Stimulus package negotiations: Here’s where a second check stands


Will a political divide keep interfering with stimulus negotiations? There’s new hope for a compromise.

Sarah Tew/CNET

While leaders from the Senate and House came together to address the 2021 federal budget, talks for a new economic relief package were left out. Senate Minority Leader Chuck Schumer said Republican and Democratic staff members will look to see if more economic help can be part of the federal funding for programs and services next year, NBC’s Leigh Ann Caldwell reported Thursday.

Though both sides are calling for compromise, neither has been willing to budge on its stance and they have not held official talks since before the election. It remains unclear if new legislation will be passed before the current budget runs out on Dec. 11, or before the Jan. 20 inauguration of President-elect Joe Biden. Jeff Stein of the Washington Post reported budget and stimulus talks are proceeding separately right now in the staff meetings.

Earlier this week, Biden called on Congress to come together and pass the $2.2 trillion Heroes Act that the House passed in May, which includes a second check of as much as $1,200 per person for eligible Americans and additional resources such as enhanced unemployment benefits. But McConnell is advocating for a bill that doesn’t include direct aid to the American people. He has said that the Heroes Act is too large and has advocated for a smaller, more focused $500 million bill. 

“The refusal of Democrats and Republicans to cooperate with one another is not due to some mysterious force beyond our control. It’s a conscious decision. It’s a choice that we make. If we can decide not to cooperate, then we can decide to cooperate,” Biden said Monday during remarks in Delaware, as reported by The Hill.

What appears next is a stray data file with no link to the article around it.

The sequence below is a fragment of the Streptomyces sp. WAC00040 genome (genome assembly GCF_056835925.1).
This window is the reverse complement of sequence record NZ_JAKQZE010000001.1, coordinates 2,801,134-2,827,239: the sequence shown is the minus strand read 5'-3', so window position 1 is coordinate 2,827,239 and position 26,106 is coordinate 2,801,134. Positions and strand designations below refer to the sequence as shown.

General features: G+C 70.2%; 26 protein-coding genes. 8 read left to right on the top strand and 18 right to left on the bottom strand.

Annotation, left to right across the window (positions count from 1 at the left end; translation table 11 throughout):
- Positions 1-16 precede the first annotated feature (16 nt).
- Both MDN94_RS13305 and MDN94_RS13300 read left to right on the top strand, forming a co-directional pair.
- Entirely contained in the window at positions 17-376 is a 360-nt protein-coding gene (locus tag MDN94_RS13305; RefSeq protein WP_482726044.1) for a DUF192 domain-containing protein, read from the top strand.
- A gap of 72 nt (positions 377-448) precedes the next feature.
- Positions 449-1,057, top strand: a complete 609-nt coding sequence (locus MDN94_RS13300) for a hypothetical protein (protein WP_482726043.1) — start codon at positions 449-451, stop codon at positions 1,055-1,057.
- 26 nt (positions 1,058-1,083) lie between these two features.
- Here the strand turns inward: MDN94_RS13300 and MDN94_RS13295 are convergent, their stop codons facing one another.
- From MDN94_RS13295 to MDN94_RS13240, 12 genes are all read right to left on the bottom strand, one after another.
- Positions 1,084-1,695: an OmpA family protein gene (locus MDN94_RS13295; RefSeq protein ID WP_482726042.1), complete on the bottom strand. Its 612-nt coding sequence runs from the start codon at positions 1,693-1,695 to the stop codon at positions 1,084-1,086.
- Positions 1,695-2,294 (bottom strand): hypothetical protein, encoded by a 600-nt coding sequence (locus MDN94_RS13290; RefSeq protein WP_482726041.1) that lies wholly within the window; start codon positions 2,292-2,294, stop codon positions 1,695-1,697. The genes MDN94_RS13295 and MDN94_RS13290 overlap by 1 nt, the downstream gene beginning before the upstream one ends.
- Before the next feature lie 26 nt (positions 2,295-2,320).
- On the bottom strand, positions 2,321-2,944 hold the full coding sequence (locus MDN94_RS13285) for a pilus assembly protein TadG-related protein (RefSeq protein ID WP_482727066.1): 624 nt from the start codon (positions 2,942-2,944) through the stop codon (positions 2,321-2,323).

“We’re going into a very dark winter,” Biden said. “Things are going to get much tougher before they get easier.”

Meanwhile, the White House appears to have backed away from its $1.9 trillion pre-election proposal and President Donald Trump broke his silence on the stimulus bill on Saturday, tweeting that a bill should pass that is both “big” and “focused,” a contradiction. Biden has a stimulus plan with a second stimulus check, but he can’t act on it until after he’s inaugurated on Jan. 20.

Lawmakers face a lame-duck period between now and the Jan. 3 swearing in of the next Congress that represents a last-chance effort to pass more economic relief before the end of 2020. Biden has said, however, he doesn’t want to wait more than two months until he’s sworn into office for relief to come, even if Trump gets the credit as one of his last presidential acts.

“There are a lot of things that are going to have to wait till Joe Biden is president, but this is not one of them,” Biden’s choice for chief of staff, Ronald Klain, said on Sunday’s Meet the Press. The few remaining COVID-19 benefits are set to expire Dec. 31. 

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Next stimulus checks: What to expect


Part of the debate is over how much each side believes we need more coronavirus relief. Conservative economists and politicians, including McConnell, see the latest signs of economic recovery as a signal that a smaller package can take the country over the hump until the COVID-19 vaccine is ready for mass distribution

Last week, McConnell said the news was looking better. On Tuesday, he repeated that he was willing to pass a $500 billion bill. “Republicans have tried for weeks to pass another targeted rescue package,” he tweeted

Others disagree, pointing out that the vaccine won’t be ready for most people for another six months or more, during which time thousands more people could die every day and the economy could once again falter.